Psycho-Babble Psychology Thread 910141

Shown: posts 1 to 12 of 12. This is the beginning of the thread.

 

the term 'pdoc'

Posted by friesandcoke on August 3, 2009, at 22:27:49

OK,here is something I have wanted to say to someone, anyone on any board where this is used. "Pdoc". I have seen it on boards besides this one. And I want to say "why don't you just say your psychiatrist? Or ask, "when you say pdoc, are you saying your "psychiatric doctor"? Wouldn't it be easier to just say "my doctor"? because maybe it is a family doctor who prescribes the meds. pdoc bugs me. you want to know why? it sounds so friendly and casual, kind of chummy, non-assuming and as if the "pdoc" is a minor player on a team that is taking care of someone. My "pdoc". I don't like the phrase "shrink" but I love it compared to "pdoc". It reminds me of someone trying to be hip maybe, or part of the in crowd. I have a "pdoc". You know, like it used to be hip to say you were in therapy. Well that is what it reminds me of. Like it is someone trying to act casual about a matter we all know is no joke. Seeing a psychiatrist. Not the seeing of the psychiatrist but the issues that bring us there. So I feel people aren't being honest and sincere about the fact that they have serious issues since after all, they only see a "pdoc". Any time I have seen a psychiatrist, believe me it was not about anything casual or any kind of joke. The world if they read this now knows I am baffled by the phrase "pdoc". And it scares me to think I will get criticized becuase of it. But I am getting used to people not liking me when I won't clone myself after them so I am guessing I will survive. However, only time will tell! :) I mean I haven't even been criticized yet! :)

 

Re: the term 'pdoc' friesandcoke

Posted by Deneb on August 3, 2009, at 22:44:22

In reply to the term 'pdoc', posted by friesandcoke on August 3, 2009, at 22:27:49

The term "pdoc" is not different in any way to "psychiatrist" in my mind. It is just a shortened form of psychiatrist.

I don't associate pdoc with anything I don't already associate with the word psychiatrist. Maybe you are the only one who feels this way. I think most people just use it because it is easier than typing psychiatrist. It is also easier to spell. LOL

 

Re: the term 'pdoc' friesandcoke

Posted by fleeting flutterby on August 3, 2009, at 22:56:39

In reply to the term 'pdoc', posted by friesandcoke on August 3, 2009, at 22:27:49

> OK,here is something I have wanted to say to someone, anyone on any board where this is used. "Pdoc". I have seen it on boards besides this one. And I want to say "why don't you just say your psychiatrist?<<

--flutterby: I think there are many reasons.... some just don't want to type that long word out, some might not know how to spell it(it's a tricky word) and some are just used to "pdoc" instead of psychiatrist.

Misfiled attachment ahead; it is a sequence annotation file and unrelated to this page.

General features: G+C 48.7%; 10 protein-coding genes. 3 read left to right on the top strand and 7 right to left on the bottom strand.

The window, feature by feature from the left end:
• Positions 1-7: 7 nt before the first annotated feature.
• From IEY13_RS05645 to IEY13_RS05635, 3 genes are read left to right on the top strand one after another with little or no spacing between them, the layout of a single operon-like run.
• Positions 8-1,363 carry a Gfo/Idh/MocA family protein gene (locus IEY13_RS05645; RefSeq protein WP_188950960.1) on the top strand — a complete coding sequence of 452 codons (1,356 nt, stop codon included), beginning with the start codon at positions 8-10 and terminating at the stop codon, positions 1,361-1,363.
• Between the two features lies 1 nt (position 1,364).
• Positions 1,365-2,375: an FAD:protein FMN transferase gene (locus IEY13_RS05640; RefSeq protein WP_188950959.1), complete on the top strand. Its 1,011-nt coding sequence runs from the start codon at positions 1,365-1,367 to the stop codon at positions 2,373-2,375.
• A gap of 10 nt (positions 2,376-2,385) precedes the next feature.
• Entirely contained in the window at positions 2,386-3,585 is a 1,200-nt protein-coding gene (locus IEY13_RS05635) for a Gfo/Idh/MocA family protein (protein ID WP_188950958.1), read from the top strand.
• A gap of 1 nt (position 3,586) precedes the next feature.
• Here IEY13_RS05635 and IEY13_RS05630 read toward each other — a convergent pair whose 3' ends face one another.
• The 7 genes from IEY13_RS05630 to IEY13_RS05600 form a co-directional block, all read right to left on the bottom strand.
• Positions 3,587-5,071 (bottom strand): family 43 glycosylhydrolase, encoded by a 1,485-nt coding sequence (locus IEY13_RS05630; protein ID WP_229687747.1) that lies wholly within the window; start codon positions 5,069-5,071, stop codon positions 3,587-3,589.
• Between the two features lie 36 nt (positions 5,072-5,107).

>> pdoc bugs me. you want to know why? it sounds so friendly and casual, kind of chummy, non-assuming and as if the "pdoc" is a minor player on a team that is taking care of someone.<<

---flutterby: If you don't mind me saying-- you seem to be VERY focused on "professionalism". I like to think there are just as many good layed-back(sp?) doctors that wear tennis shoes and polo shirts as there are stiff shirt and tie doctors. Being layed-back doesn't necessarily mean one is NOT taking it seriously. Struggling with MI all ones life, maybe that's how some get through, from day to day.

> My "pdoc". I don't like the phrase "shrink" but I love it compared to "pdoc". It reminds me of someone trying to be hip maybe, or part of the in crowd. I have a "pdoc". You know, like it used to be hip to say you were in therapy. Well that is what it reminds me of.<<

---flutterby: well that is how you see. I don't see it that way. but that's OK...that's what makes the world awesome-- we can be different.

>>Like it is someone trying to act casual about a matter we all know is no joke. Seeing a psychiatrist. Not the seeing of the psychiatrist but the issues that bring us there. So I feel people aren't being honest and sincere about the fact that they have serious issues since after all, they only see a "pdoc". Any time I have seen a psychiatrist, believe me it was not about anything casual or any kind of joke.<<

---flutterby: Yea, it's NOT a joke at all. (do you fear people don't take you seriously?) I don't see those that use "pdoc" as not taking it seriously or making a joke of it...... interesting.... I've never thought of that word that way.... and I still don't.

>>The world if they read this now knows I am baffled by the phrase "pdoc". And it scares me to think I will get criticized becuase of it. But I am getting used to people not liking me when I won't clone myself after them so I am guessing I will survive. However, only time will tell! :) I mean I haven't even been criticized yet! :)<<

---flutterby: Seems to me you're just trying to understand, and that is a good thing-- IMO. :o)

best to you
flutterby-mandy

 

Re: the term 'pdoc' friesandcoke

Posted by obsidian on August 3, 2009, at 23:25:12

In reply to the term 'pdoc', posted by friesandcoke on August 3, 2009, at 22:27:49

I just adopted the use of that word as an abreviation, and as others may say, it was easier than writing "psychiatrist" every time.
Receiving treatment for psychiatric symptoms is serious. In fact my mental health or lack thereof will affect everything I do and all the relationships in my life. I wish I didn't feel the need to see a psychiatrist and continue on meds, and/or perhaps I have just become quite accustomed to it all.